AMES, Iowa (Reuters) - It was Michele Bachmann’s big moment in the political spotlight and Rick Perry stomped all over it.
Despite her victory on Saturday in the Iowa straw poll, the first big test of the 2012 Republican U.S. presidential campaign, Bachmann had to share the national stage with Perry’s public leap into the White House race.
It won’t be the last time the congresswoman from Minnesota and the governor of Texas step on each other’s toes.
Both aim for the backing of the same bloc of religious and social conservatives who dominate Iowa’s kick-off nominating contest.
Both hope to become the chief Republican alternative to nominal front-runner Mitt Romney in the 2012 fight for the right to challenge President Barack Obama.
And both will be in Waterloo, Iowa, Bachmann’s birthplace, on Sunday night to speak at a local fund-raising dinner in what looks like Act One of a beautiful rivalry.
“Perry is the looming presence in Michele Bachmann’s future,” said Dennis Goldford, a political scientist at Drake University in Des Moines, Iowa. “They appeal to the same people.”
Perry and Bachmann share a deep Christian faith, a hearty distrust of the federal government and core conservative principles on social issues like abortion and gay marriage.
But Bachmann, founder of the Tea Party caucus in Congress and an early supporter of the movement to reduce spending and government, has faced more questions than Perry about whether she can expand her appeal to a broader electorate.
Her straw poll win showed the power of her appeal to conservatives in Iowa but making her pitch to moderates and independents in states like New Hampshire and Florida could prove a tougher task.
‘HEARTS OF THE RIGHT WING’
“Right now, she can capture the hearts of the right wing,” Republican consultant Alex Castellanos said on CNN. “But she has to prove that she can be a general election candidate before Republicans will really take her seriously and move her into that top tier.”
At the straw poll, Bachmann left no doubt about where she was aiming her remarks.
“Whether we are Tea Party or social conservatives or fiscal conservatives or national security conservatives, if we stick together ... greatness will once again belong to the United States of America,” she said.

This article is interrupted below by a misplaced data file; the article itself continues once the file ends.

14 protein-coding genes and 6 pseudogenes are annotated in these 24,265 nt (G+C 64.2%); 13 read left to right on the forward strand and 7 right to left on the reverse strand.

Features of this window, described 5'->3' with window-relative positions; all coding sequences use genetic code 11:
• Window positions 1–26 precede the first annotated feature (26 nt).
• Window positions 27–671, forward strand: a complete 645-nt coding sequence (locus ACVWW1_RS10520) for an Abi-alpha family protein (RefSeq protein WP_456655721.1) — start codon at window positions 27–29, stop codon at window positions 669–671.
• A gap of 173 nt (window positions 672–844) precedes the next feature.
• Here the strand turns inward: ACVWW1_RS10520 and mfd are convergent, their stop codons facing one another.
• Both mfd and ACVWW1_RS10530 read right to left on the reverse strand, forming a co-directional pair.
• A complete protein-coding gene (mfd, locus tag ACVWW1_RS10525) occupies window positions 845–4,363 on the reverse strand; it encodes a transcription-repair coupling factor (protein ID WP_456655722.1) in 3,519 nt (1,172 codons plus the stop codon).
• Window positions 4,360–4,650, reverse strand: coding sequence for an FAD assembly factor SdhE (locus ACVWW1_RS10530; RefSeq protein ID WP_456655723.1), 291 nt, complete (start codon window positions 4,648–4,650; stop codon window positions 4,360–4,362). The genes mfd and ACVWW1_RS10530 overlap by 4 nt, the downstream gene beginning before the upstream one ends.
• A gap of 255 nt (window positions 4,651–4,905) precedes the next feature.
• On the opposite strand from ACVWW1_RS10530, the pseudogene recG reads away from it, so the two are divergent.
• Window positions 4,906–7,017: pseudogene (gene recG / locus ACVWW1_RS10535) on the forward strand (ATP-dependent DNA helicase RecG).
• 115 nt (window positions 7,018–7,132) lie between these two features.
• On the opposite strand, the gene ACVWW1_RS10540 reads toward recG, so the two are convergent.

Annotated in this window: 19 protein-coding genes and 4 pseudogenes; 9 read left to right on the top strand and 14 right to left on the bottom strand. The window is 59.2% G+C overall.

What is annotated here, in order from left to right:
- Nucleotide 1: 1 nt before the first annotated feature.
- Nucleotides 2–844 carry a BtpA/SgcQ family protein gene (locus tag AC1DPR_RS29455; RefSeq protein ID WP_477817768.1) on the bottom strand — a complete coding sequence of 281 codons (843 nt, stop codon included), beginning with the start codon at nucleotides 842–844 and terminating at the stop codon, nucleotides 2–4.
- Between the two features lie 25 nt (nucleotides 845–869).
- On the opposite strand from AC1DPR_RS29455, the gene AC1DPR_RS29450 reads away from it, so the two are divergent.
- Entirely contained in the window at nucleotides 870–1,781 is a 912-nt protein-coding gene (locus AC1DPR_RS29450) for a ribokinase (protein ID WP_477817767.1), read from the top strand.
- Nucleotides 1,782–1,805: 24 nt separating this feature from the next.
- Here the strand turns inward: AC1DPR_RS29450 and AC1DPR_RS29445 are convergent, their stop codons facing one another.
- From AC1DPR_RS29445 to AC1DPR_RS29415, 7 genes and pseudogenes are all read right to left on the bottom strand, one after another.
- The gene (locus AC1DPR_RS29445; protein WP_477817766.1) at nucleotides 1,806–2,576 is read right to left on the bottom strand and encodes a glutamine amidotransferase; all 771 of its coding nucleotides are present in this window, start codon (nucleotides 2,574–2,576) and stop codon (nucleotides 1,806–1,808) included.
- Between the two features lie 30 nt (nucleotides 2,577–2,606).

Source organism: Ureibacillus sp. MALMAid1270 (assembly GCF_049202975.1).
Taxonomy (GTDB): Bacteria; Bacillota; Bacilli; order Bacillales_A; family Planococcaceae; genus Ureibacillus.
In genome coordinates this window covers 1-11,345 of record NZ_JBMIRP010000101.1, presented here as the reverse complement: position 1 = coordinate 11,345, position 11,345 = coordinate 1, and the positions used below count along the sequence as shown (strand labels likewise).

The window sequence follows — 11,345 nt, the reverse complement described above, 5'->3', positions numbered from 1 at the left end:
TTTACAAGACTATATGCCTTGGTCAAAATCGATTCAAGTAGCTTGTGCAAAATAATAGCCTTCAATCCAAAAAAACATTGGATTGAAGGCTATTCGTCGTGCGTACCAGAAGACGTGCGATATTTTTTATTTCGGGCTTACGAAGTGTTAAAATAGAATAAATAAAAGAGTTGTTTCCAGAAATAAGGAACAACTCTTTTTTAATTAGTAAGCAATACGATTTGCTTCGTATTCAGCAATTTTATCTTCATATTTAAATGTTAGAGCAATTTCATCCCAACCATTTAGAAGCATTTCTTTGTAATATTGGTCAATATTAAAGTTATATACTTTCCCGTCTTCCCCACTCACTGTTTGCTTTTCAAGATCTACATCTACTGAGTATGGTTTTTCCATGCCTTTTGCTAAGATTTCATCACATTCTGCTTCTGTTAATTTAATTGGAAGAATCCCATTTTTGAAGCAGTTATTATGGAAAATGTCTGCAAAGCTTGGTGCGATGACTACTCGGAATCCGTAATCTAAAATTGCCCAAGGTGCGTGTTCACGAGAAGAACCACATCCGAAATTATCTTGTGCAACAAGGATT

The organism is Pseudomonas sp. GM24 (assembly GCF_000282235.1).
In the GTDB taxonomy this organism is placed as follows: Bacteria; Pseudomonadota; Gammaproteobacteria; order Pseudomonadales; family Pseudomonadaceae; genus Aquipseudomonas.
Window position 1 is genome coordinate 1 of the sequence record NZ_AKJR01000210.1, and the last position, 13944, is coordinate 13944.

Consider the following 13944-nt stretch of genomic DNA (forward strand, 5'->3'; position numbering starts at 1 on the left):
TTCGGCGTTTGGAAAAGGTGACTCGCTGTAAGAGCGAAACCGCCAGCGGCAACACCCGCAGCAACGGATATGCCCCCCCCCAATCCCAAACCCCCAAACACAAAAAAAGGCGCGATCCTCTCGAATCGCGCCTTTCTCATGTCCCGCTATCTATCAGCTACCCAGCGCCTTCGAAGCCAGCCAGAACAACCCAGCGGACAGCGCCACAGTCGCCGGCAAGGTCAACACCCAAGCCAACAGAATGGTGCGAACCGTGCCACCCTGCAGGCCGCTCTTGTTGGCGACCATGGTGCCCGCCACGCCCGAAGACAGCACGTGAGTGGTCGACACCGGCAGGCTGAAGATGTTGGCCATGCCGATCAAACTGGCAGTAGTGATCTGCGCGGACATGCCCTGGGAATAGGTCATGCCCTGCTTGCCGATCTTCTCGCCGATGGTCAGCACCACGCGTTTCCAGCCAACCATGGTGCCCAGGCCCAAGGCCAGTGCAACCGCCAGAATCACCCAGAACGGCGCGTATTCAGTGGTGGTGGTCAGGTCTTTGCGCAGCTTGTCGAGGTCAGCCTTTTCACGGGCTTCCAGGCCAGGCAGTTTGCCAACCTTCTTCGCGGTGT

Perry, who hosted a national day of prayer a week ago and once asked drought-plagued Texans to pray for rain, also aims his appeal at social and religious conservatives.
But he also stresses his record of more than a decade of executive experience heading Texas, which has had strong job growth that could help him win over the party’s pro-business wing and independents.
On his visit to more moderate New Hampshire on Saturday, Perry dropped much of the social rhetoric and focused his remarks on the economy and jobs.
Bachmann is also certain to hear more criticism of her record, or lack of it, in Congress after rival Tim Pawlenty, the former Minnesota governor, focused on her credentials during Thursday’s televised Republican debate.
Pawlenty ripped Bachmann for touting her opposition to higher spending, the healthcare overhaul and other government programs that passed over her objections.
But Pawlenty limped to a distant third-place finish in the straw poll and on Sunday became the first major Republican contender to exit the race. His campaign had been struggling while Bachmann was going strong.
The straw poll win “is a big boost for her,” former Arkansas Governor Mike Huckabee, who finished second in the 2007 straw poll, told reporters.
“Whoever wins or just comes in second, they get gas for their fire. Whoever doesn‘t, they get water for theirs,” he said. “People underestimate her. She stands her ground.”
Editing by John O'Callaghan and Jackie Frank